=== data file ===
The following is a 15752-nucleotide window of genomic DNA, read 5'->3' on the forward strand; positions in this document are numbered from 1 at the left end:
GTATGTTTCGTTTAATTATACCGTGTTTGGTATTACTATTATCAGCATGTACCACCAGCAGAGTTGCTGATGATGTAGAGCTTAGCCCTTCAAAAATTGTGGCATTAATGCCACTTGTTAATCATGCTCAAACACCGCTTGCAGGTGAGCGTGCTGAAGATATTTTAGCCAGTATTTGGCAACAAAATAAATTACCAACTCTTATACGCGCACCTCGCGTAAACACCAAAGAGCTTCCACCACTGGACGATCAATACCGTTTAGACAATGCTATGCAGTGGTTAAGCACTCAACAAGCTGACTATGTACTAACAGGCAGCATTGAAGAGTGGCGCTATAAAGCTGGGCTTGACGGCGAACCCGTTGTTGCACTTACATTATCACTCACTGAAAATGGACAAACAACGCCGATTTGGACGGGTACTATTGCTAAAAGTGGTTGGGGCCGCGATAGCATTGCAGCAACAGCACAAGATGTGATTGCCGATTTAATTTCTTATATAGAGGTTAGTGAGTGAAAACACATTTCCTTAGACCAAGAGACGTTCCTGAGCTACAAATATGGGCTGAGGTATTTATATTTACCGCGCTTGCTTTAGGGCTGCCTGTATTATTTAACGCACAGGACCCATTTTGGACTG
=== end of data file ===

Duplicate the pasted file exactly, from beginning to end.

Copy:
The following is a 15752-nucleotide window of genomic DNA, read 5'->3' on the forward strand; positions in this document are numbered from 1 at the left end:
GTATGTTTCGTTTAATTATACCGTGTTTGGTATTACTATTATCAGCATGTACCACCAGCAGAGTTGCTGATGATGTAGAGCTTAGCCCTTCAAAAATTGTGGCATTAATGCCACTTGTTAATCATGCTCAAACACCGCTTGCAGGTGAGCGTGCTGAAGATATTTTAGCCAGTATTTGGCAACAAAATAAATTACCAACTCTTATACGCGCACCTCGCGTAAACACCAAAGAGCTTCCACCACTGGACGATCAATACCGTTTAGACAATGCTATGCAGTGGTTAAGCACTCAACAAGCTGACTATGTACTAACAGGCAGCATTGAAGAGTGGCGCTATAAAGCTGGGCTTGACGGCGAACCCGTTGTTGCACTTACATTATCACTCACTGAAAATGGACAAACAACGCCGATTTGGACGGGTACTATTGCTAAAAGTGGTTGGGGCCGCGATAGCATTGCAGCAACAGCACAAGATGTGATTGCCGATTTAATTTCTTATATAGAGGTTAGTGAGTGAAAACACATTTCCTTAGACCAAGAGACGTTCCTGAGCTACAAATATGGGCTGAGGTATTTATATTTACCGCGCTTGCTTTAGGGCTGCCTGTATTATTTAACGCACAGGACCCATTTTGGACTG